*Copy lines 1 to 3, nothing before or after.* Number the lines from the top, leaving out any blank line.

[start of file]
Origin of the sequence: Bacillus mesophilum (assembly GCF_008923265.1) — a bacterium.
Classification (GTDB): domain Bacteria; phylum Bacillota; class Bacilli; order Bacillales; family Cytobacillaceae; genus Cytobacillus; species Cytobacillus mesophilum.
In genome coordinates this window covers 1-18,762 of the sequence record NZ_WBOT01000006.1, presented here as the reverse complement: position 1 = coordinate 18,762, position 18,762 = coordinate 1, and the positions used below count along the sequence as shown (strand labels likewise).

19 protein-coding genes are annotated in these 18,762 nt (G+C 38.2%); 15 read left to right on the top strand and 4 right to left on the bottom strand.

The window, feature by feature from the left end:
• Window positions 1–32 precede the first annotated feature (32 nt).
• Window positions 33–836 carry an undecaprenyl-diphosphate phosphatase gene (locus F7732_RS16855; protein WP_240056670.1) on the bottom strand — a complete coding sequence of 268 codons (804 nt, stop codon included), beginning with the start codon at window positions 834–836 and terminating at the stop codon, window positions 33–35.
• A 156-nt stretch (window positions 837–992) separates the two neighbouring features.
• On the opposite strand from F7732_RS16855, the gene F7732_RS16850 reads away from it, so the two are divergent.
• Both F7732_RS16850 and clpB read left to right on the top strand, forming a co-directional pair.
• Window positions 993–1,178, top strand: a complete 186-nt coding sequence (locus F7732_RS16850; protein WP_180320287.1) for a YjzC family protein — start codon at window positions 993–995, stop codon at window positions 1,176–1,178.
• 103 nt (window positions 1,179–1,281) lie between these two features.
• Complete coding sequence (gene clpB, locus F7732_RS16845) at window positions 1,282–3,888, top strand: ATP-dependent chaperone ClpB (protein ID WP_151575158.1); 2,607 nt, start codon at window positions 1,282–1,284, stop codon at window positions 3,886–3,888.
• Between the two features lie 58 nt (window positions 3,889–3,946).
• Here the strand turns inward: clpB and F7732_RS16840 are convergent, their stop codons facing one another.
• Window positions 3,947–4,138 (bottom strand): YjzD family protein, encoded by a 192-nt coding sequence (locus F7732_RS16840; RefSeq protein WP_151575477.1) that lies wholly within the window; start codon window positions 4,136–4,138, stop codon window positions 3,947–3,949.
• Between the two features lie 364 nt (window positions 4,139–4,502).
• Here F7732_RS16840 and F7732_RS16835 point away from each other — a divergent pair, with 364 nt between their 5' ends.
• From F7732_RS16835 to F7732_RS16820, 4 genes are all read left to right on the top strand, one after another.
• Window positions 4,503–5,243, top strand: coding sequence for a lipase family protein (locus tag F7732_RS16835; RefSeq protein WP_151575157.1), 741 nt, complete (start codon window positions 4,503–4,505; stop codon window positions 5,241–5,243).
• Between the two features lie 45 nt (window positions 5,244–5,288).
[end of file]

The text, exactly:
Origin of the sequence: Bacillus mesophilum (assembly GCF_008923265.1) — a bacterium.
Classification (GTDB): domain Bacteria; phylum Bacillota; class Bacilli; order Bacillales; family Cytobacillaceae; genus Cytobacillus; species Cytobacillus mesophilum.
In genome coordinates this window covers 1-18,762 of the sequence record NZ_WBOT01000006.1, presented here as the reverse complement: position 1 = coordinate 18,762, position 18,762 = coordinate 1, and the positions used below count along the sequence as shown (strand labels likewise).